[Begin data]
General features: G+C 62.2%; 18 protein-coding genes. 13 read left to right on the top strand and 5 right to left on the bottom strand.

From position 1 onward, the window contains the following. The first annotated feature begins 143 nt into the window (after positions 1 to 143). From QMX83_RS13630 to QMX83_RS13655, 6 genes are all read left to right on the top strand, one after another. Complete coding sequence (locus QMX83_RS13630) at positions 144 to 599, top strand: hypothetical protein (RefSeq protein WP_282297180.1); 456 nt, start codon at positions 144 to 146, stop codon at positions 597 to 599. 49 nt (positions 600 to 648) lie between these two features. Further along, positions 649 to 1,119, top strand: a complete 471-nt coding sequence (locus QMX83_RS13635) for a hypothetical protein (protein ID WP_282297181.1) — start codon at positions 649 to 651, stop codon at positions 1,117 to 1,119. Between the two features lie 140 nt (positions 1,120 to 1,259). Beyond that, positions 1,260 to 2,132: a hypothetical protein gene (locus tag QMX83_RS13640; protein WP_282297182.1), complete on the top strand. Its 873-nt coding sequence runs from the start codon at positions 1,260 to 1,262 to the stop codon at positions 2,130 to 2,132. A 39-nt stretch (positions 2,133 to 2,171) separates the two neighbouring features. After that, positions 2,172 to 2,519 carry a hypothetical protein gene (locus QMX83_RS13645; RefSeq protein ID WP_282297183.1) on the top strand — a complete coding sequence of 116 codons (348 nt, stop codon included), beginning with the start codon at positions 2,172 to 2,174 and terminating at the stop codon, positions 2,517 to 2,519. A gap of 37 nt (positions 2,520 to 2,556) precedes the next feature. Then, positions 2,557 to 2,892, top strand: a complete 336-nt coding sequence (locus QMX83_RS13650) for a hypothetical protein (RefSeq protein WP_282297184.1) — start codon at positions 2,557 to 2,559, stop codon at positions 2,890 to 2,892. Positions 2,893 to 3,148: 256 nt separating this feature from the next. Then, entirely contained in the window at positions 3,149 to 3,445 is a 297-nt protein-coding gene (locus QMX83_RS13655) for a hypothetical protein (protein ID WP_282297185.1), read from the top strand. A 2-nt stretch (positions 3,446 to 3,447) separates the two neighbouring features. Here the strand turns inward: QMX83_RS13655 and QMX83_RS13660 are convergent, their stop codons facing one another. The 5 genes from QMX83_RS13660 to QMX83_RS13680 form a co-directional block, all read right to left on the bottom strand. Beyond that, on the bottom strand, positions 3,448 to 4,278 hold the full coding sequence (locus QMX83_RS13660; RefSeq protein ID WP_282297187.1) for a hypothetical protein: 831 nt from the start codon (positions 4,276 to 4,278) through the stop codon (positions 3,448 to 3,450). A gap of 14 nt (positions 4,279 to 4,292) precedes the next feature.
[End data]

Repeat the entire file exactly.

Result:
General features: G+C 62.2%; 18 protein-coding genes. 13 read left to right on the top strand and 5 right to left on the bottom strand.

From position 1 onward, the window contains the following. The first annotated feature begins 143 nt into the window (after positions 1 to 143). From QMX83_RS13630 to QMX83_RS13655, 6 genes are all read left to right on the top strand, one after another. Complete coding sequence (locus QMX83_RS13630) at positions 144 to 599, top strand: hypothetical protein (RefSeq protein WP_282297180.1); 456 nt, start codon at positions 144 to 146, stop codon at positions 597 to 599. 49 nt (positions 600 to 648) lie between these two features. Further along, positions 649 to 1,119, top strand: a complete 471-nt coding sequence (locus QMX83_RS13635) for a hypothetical protein (protein ID WP_282297181.1) — start codon at positions 649 to 651, stop codon at positions 1,117 to 1,119. Between the two features lie 140 nt (positions 1,120 to 1,259). Beyond that, positions 1,260 to 2,132: a hypothetical protein gene (locus tag QMX83_RS13640; protein WP_282297182.1), complete on the top strand. Its 873-nt coding sequence runs from the start codon at positions 1,260 to 1,262 to the stop codon at positions 2,130 to 2,132. A 39-nt stretch (positions 2,133 to 2,171) separates the two neighbouring features. After that, positions 2,172 to 2,519 carry a hypothetical protein gene (locus QMX83_RS13645; RefSeq protein ID WP_282297183.1) on the top strand — a complete coding sequence of 116 codons (348 nt, stop codon included), beginning with the start codon at positions 2,172 to 2,174 and terminating at the stop codon, positions 2,517 to 2,519. A gap of 37 nt (positions 2,520 to 2,556) precedes the next feature. Then, positions 2,557 to 2,892, top strand: a complete 336-nt coding sequence (locus QMX83_RS13650) for a hypothetical protein (RefSeq protein WP_282297184.1) — start codon at positions 2,557 to 2,559, stop codon at positions 2,890 to 2,892. Positions 2,893 to 3,148: 256 nt separating this feature from the next. Then, entirely contained in the window at positions 3,149 to 3,445 is a 297-nt protein-coding gene (locus QMX83_RS13655) for a hypothetical protein (protein ID WP_282297185.1), read from the top strand. A 2-nt stretch (positions 3,446 to 3,447) separates the two neighbouring features. Here the strand turns inward: QMX83_RS13655 and QMX83_RS13660 are convergent, their stop codons facing one another. The 5 genes from QMX83_RS13660 to QMX83_RS13680 form a co-directional block, all read right to left on the bottom strand. Beyond that, on the bottom strand, positions 3,448 to 4,278 hold the full coding sequence (locus QMX83_RS13660; RefSeq protein ID WP_282297187.1) for a hypothetical protein: 831 nt from the start codon (positions 4,276 to 4,278) through the stop codon (positions 3,448 to 3,450). A gap of 14 nt (positions 4,279 to 4,292) precedes the next feature.